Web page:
Should Obama seek approval from Congress to strike Syria?

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August 30, 2013, 6:09 pm
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(NECN: Brian Burnell, New London, Conn.) - As the sabre-rattling over chemical attacks in Syria grows louder, so, too, does the debate over what the U.S. should do about it.

White House aides say President Obama is considering a punitive strike against military targets in the country.

In the meantime, an NBC News poll shows nearly 80 percent of Americans believe the President should seek Congressional approval before launching an attack.

Conn. Congressman Joe Courtney is on the House Armed Services Committee.

"If there was any indication that this was really going to involve any kind of effort of any duration then the answer is 'yes,'" said Courtney when asked whether he wants the opportunity to vote on military action.

Courtney's view reflects public opinion.

A majority of people say if the action is severely limited, then the President shouldn't have to go to Congress.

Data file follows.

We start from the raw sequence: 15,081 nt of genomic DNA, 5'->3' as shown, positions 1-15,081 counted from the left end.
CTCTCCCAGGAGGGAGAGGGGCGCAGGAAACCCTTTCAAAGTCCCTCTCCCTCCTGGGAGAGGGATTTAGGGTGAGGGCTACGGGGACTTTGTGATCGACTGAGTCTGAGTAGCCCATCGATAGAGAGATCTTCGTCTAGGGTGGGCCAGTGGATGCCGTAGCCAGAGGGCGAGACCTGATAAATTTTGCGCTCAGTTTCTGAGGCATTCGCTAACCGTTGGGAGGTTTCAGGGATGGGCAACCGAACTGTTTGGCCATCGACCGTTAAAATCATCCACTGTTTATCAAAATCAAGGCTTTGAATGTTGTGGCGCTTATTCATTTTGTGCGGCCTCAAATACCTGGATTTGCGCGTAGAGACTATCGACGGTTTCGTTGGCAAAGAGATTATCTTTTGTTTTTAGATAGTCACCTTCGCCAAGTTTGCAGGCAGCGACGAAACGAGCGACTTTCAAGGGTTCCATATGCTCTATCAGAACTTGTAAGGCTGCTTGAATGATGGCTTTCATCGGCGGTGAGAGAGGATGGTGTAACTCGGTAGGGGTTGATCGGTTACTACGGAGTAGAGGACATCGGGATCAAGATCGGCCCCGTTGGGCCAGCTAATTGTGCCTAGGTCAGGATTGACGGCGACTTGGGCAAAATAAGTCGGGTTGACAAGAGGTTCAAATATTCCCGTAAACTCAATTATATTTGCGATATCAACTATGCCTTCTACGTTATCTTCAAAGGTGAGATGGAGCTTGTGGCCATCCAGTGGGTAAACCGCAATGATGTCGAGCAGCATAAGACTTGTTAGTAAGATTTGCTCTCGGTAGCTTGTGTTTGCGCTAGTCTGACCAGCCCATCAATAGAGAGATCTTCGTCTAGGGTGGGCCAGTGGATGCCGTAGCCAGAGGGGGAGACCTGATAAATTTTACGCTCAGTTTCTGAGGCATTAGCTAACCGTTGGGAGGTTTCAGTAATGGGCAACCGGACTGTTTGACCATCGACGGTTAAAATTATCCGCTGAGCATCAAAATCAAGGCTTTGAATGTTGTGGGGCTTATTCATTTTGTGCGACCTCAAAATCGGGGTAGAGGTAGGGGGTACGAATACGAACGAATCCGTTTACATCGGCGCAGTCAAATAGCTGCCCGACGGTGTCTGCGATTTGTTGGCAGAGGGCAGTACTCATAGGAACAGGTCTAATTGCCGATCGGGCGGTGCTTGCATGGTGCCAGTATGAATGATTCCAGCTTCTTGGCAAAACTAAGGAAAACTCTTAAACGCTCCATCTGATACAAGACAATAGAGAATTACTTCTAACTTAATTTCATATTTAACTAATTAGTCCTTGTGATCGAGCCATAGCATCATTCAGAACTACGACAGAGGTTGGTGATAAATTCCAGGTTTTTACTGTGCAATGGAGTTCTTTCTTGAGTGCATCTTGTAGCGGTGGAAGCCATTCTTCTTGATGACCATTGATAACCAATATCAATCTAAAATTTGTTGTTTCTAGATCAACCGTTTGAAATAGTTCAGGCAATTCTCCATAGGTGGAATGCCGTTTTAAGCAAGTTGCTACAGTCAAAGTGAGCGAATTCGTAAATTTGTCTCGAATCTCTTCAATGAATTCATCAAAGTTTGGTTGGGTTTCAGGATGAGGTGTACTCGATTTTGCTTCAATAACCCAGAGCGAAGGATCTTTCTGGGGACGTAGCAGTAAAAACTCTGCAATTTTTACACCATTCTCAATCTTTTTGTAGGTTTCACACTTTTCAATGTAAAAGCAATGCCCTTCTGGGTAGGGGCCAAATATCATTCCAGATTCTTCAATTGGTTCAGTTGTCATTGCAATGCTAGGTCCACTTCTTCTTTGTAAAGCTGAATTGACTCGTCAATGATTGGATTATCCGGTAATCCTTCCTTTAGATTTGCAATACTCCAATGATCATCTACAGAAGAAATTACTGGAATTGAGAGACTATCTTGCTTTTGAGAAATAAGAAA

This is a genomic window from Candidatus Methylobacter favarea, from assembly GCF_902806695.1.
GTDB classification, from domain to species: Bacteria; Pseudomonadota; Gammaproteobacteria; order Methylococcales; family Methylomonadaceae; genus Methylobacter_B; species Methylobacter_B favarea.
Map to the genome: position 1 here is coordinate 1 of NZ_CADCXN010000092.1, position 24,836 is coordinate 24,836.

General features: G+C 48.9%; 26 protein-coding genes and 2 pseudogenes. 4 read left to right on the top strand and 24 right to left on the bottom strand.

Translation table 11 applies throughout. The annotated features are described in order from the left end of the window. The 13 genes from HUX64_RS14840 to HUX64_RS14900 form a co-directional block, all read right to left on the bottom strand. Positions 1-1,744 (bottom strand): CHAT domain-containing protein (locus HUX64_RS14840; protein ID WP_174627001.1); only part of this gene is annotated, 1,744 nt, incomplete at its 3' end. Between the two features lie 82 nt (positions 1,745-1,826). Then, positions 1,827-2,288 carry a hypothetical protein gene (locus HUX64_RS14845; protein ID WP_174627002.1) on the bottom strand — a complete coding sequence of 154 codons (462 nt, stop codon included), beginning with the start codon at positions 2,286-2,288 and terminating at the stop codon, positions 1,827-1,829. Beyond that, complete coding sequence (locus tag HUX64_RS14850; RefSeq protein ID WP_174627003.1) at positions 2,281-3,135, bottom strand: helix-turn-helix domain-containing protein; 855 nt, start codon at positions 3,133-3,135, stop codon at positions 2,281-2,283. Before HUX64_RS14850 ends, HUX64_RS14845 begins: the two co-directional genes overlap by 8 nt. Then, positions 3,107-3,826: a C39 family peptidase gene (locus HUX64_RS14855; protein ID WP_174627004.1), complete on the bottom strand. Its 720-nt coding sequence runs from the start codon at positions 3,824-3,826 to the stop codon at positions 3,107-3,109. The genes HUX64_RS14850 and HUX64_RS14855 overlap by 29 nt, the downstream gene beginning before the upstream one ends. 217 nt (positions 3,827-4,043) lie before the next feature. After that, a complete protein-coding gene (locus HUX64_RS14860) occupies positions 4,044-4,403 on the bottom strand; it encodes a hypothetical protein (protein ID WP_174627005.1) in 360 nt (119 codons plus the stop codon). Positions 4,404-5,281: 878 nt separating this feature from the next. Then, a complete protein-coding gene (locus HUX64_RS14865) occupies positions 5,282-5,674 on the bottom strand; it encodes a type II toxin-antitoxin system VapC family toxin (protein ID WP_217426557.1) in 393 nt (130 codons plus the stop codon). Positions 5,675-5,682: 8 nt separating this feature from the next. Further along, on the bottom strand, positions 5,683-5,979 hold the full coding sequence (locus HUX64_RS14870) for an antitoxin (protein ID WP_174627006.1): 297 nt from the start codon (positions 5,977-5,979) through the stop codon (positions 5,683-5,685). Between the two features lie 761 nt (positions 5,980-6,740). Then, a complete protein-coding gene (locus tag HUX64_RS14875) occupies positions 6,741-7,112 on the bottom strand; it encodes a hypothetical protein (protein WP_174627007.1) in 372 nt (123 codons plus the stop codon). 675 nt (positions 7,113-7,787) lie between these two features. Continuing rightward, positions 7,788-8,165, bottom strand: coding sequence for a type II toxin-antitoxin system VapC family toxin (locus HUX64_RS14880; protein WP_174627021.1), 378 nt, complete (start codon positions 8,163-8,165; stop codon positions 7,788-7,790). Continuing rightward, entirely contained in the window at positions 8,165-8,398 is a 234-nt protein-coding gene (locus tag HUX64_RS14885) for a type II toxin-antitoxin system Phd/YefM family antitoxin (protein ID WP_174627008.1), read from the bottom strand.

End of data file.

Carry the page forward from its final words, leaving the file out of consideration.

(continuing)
"If it's unilateral, then I would say 'yes,'" said Jay Harlow of New York. "If other countries on the Security Council are involved, then I would say 'no.'"

Some disagree, saying that is cutting it too finely.

Matt Chiesiclski from Chicago is among those.

"Should the President have to seek Congressional approval? Absolutely, and I think President Obama agrees," he said. "Back in October of 2007 when he was the Senator from Illinois, he said exactly that thing. That before any intervention at all, the President should submit the plans to the Congress for approval."

Dave Sperduti of East Greenwich, R.I. added, "If you're taking action against any country it should be more than one person's decision. That's what these people are there for."

Courtney says he thinks the President should call Congress back into session immediately so he can make his case.

Tags: barack Obama, Illinois, rhode island, connecticut, Chicago, New York, President Obama, John Kerry, East Greenwich, Brian Burnell, New London, Syria, Security Council, damascus, House Armed Services Committee, Bashar Assad , Joe Courtney, chemical weapons, bashar al-assad, chemical warfare, chemical attack, Jay Harlow, Matt Chiesiclski, Dave Sperduti
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